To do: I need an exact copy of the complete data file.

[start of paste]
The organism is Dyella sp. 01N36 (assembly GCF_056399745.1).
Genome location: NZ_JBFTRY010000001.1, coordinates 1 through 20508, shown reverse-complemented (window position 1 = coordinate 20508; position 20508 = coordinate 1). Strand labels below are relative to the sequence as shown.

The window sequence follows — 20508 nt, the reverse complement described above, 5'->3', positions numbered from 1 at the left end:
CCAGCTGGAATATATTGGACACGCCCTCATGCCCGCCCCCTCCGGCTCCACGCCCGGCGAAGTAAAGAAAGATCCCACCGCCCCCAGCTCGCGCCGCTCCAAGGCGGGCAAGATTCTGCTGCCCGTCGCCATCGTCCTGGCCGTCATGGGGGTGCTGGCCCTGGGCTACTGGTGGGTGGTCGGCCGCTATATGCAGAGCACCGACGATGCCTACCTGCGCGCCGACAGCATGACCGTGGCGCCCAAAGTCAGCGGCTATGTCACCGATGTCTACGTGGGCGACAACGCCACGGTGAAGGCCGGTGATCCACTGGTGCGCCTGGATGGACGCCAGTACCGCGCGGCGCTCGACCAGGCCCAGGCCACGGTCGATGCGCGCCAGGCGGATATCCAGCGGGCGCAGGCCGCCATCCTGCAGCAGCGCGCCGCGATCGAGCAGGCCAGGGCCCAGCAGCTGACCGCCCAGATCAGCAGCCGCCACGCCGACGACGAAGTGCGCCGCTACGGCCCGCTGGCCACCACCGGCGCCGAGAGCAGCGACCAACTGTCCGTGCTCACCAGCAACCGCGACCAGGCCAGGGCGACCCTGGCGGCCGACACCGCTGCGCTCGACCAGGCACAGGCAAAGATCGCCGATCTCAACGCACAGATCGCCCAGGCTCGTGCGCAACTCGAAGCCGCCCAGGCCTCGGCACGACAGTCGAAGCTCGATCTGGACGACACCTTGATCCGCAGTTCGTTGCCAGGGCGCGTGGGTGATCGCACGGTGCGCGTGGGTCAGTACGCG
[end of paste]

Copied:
The organism is Dyella sp. 01N36 (assembly GCF_056399745.1).
Genome location: NZ_JBFTRY010000001.1, coordinates 1 through 20508, shown reverse-complemented (window position 1 = coordinate 20508; position 20508 = coordinate 1). Strand labels below are relative to the sequence as shown.

The window sequence follows — 20508 nt, the reverse complement described above, 5'->3', positions numbered from 1 at the left end:
CCAGCTGGAATATATTGGACACGCCCTCATGCCCGCCCCCTCCGGCTCCACGCCCGGCGAAGTAAAGAAAGATCCCACCGCCCCCAGCTCGCGCCGCTCCAAGGCGGGCAAGATTCTGCTGCCCGTCGCCATCGTCCTGGCCGTCATGGGGGTGCTGGCCCTGGGCTACTGGTGGGTGGTCGGCCGCTATATGCAGAGCACCGACGATGCCTACCTGCGCGCCGACAGCATGACCGTGGCGCCCAAAGTCAGCGGCTATGTCACCGATGTCTACGTGGGCGACAACGCCACGGTGAAGGCCGGTGATCCACTGGTGCGCCTGGATGGACGCCAGTACCGCGCGGCGCTCGACCAGGCCCAGGCCACGGTCGATGCGCGCCAGGCGGATATCCAGCGGGCGCAGGCCGCCATCCTGCAGCAGCGCGCCGCGATCGAGCAGGCCAGGGCCCAGCAGCTGACCGCCCAGATCAGCAGCCGCCACGCCGACGACGAAGTGCGCCGCTACGGCCCGCTGGCCACCACCGGCGCCGAGAGCAGCGACCAACTGTCCGTGCTCACCAGCAACCGCGACCAGGCCAGGGCGACCCTGGCGGCCGACACCGCTGCGCTCGACCAGGCACAGGCAAAGATCGCCGATCTCAACGCACAGATCGCCCAGGCTCGTGCGCAACTCGAAGCCGCCCAGGCCTCGGCACGACAGTCGAAGCTCGATCTGGACGACACCTTGATCCGCAGTTCGTTGCCAGGGCGCGTGGGTGATCGCACGGTGCGCGTGGGTCAGTACGCG